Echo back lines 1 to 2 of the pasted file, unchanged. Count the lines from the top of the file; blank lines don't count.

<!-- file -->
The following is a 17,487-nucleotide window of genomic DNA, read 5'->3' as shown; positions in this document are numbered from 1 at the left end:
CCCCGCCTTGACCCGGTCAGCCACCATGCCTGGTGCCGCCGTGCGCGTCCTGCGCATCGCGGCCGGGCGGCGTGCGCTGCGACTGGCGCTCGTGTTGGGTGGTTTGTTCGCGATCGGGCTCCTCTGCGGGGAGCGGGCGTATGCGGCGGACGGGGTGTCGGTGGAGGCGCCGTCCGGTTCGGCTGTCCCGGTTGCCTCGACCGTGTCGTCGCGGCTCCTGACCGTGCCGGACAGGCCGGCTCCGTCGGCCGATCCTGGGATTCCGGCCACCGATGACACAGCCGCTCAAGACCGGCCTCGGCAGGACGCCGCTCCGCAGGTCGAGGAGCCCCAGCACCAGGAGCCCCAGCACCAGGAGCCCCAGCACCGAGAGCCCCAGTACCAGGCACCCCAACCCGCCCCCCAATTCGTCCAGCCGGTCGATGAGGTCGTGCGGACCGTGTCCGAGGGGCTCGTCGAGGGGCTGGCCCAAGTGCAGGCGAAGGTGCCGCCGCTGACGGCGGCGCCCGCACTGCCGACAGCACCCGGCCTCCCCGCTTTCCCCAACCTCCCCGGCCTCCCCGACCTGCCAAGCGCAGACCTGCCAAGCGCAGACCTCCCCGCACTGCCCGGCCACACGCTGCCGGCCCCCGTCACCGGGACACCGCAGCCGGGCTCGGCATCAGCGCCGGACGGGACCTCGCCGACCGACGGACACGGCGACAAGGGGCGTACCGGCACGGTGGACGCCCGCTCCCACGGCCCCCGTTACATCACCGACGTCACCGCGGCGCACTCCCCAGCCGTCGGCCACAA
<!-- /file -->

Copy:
The following is a 17,487-nucleotide window of genomic DNA, read 5'->3' as shown; positions in this document are numbered from 1 at the left end:
CCCCGCCTTGACCCGGTCAGCCACCATGCCTGGTGCCGCCGTGCGCGTCCTGCGCATCGCGGCCGGGCGGCGTGCGCTGCGACTGGCGCTCGTGTTGGGTGGTTTGTTCGCGATCGGGCTCCTCTGCGGGGAGCGGGCGTATGCGGCGGACGGGGTGTCGGTGGAGGCGCCGTCCGGTTCGGCTGTCCCGGTTGCCTCGACCGTGTCGTCGCGGCTCCTGACCGTGCCGGACAGGCCGGCTCCGTCGGCCGATCCTGGGATTCCGGCCACCGATGACACAGCCGCTCAAGACCGGCCTCGGCAGGACGCCGCTCCGCAGGTCGAGGAGCCCCAGCACCAGGAGCCCCAGCACCAGGAGCCCCAGCACCGAGAGCCCCAGTACCAGGCACCCCAACCCGCCCCCCAATTCGTCCAGCCGGTCGATGAGGTCGTGCGGACCGTGTCCGAGGGGCTCGTCGAGGGGCTGGCCCAAGTGCAGGCGAAGGTGCCGCCGCTGACGGCGGCGCCCGCACTGCCGACAGCACCCGGCCTCCCCGCTTTCCCCAACCTCCCCGGCCTCCCCGACCTGCCAAGCGCAGACCTGCCAAGCGCAGACCTCCCCGCACTGCCCGGCCACACGCTGCCGGCCCCCGTCACCGGGACACCGCAGCCGGGCTCGGCATCAGCGCCGGACGGGACCTCGCCGACCGACGGACACGGCGACAAGGGGCGTACCGGCACGGTGGACGCCCGCTCCCACGGCCCCCGTTACATCACCGACGTCACCGCGGCGCACTCCCCAGCCGTCGGCCACAA